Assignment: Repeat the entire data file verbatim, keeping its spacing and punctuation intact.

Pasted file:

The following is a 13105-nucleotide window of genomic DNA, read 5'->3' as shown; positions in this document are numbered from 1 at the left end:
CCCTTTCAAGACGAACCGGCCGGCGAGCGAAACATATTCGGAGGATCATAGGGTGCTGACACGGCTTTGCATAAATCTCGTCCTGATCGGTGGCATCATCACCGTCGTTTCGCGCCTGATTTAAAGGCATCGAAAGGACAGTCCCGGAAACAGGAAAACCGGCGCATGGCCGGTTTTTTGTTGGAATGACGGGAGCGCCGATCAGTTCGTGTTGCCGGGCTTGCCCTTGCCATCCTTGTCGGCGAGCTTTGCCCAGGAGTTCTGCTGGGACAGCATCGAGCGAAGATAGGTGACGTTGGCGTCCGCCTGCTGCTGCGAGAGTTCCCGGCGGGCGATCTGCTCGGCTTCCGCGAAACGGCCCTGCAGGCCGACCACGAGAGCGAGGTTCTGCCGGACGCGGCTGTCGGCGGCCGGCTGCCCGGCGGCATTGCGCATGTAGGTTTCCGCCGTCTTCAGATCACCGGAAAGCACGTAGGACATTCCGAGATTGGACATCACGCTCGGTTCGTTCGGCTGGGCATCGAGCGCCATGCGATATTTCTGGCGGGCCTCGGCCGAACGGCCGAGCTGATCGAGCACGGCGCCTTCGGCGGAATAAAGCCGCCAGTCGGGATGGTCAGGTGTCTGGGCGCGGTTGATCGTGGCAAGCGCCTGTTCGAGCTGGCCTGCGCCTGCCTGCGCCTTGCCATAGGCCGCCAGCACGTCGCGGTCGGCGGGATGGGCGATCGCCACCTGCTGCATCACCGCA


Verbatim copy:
The following is a 13105-nucleotide window of genomic DNA, read 5'->3' as shown; positions in this document are numbered from 1 at the left end:
CCCTTTCAAGACGAACCGGCCGGCGAGCGAAACATATTCGGAGGATCATAGGGTGCTGACACGGCTTTGCATAAATCTCGTCCTGATCGGTGGCATCATCACCGTCGTTTCGCGCCTGATTTAAAGGCATCGAAAGGACAGTCCCGGAAACAGGAAAACCGGCGCATGGCCGGTTTTTTGTTGGAATGACGGGAGCGCCGATCAGTTCGTGTTGCCGGGCTTGCCCTTGCCATCCTTGTCGGCGAGCTTTGCCCAGGAGTTCTGCTGGGACAGCATCGAGCGAAGATAGGTGACGTTGGCGTCCGCCTGCTGCTGCGAGAGTTCCCGGCGGGCGATCTGCTCGGCTTCCGCGAAACGGCCCTGCAGGCCGACCACGAGAGCGAGGTTCTGCCGGACGCGGCTGTCGGCGGCCGGCTGCCCGGCGGCATTGCGCATGTAGGTTTCCGCCGTCTTCAGATCACCGGAAAGCACGTAGGACATTCCGAGATTGGACATCACGCTCGGTTCGTTCGGCTGGGCATCGAGCGCCATGCGATATTTCTGGCGGGCCTCGGCCGAACGGCCGAGCTGATCGAGCACGGCGCCTTCGGCGGAATAAAGCCGCCAGTCGGGATGGTCAGGTGTCTGGGCGCGGTTGATCGTGGCAAGCGCCTGTTCGAGCTGGCCTGCGCCTGCCTGCGCCTTGCCATAGGCCGCCAGCACGTCGCGGTCGGCGGGATGGGCGATCGCCACCTGCTGCATCACCGCA